Publishers are preparing for a fresh battle with Whitehall and the BBC after the Prime Minister signalled he was ready to consider relaxing the laws on cross-media ownership.
The Queen’s Speech confirmed that legislation will be presented to Parliament to pave the way for the establishment of new media regulator Ofcom by 2003.
And Whitehall confirmed a draft bill would set out the Government’s decisions on whether, and if so, how cross-media ownership rules should be relaxed.
But publishers may still have a battle on their hands as the Government announced it would consult them further in the autumn after the bill has been presented by new Media Secretary Tessa Jowell.
Even then, legislation will not be presented to Parliament until the next parliamentary session opens in November 2002.
To ensure Ofcom is established on target by 2003, ministers may bring forward a short bill during the present 17-month session.
The Government’s delay in reaching decisions has sparked controversy that the Prime Minister is fearful of offending media tycoon Rupert Murdoch in the run-up to the euro referendum expected in autumn 2002.
This provoked a warning from former Media Secretary Chris Smith. He said: "I’m pleased big business can speak to Labour and a Labour Government. What no government must ever do is to be in hock to one interest group rather than another."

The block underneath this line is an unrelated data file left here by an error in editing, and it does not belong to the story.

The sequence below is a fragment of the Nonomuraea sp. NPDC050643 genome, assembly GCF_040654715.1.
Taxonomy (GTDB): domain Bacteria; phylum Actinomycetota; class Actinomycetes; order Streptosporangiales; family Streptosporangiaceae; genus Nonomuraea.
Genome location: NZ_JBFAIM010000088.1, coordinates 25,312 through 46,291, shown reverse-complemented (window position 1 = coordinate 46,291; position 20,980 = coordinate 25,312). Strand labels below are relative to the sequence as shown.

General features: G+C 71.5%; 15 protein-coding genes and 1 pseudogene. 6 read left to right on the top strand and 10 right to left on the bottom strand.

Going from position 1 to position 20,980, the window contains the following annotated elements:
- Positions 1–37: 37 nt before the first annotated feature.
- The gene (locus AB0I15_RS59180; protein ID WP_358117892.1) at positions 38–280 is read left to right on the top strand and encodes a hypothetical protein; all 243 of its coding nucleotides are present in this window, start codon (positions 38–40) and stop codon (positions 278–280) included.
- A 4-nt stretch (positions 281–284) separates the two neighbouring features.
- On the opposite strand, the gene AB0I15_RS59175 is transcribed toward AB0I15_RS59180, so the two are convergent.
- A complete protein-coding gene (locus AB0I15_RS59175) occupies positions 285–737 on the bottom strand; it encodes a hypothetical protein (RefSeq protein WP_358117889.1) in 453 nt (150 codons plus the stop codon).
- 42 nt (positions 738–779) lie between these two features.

Civil servants expect decisions on cross-media ownership to be taken by Downing Street rather than by departmental ministers.
But Jowell has also aroused concern by appointing former BBC head of political research Bill Bush as her special adviser. The BBC told the Commons media select committee it was opposed to relaxing the present rules which bar a national or regional newspaper with 20 per cent of the market from owning a national or regional terrestrial television channel.
The Government invited publishers and broadcasters to submit their views and suggestions when it published its Communications White Paper before Christmas.
Santha Rasaiah, head of political, editorial and regulatory affairs at the Newspaper Society, said: "The Newspaper Society looks forward to the publication of the draft consultative bill and the legislation which is subsequently brought forward, which must address fully the industry’s case for liberalisation of both the newspaper transfer and cross-media ownership rules.
"There is scope within government proposals for competition reform for helpful changes to the newspaper ownership regime."
By David Rose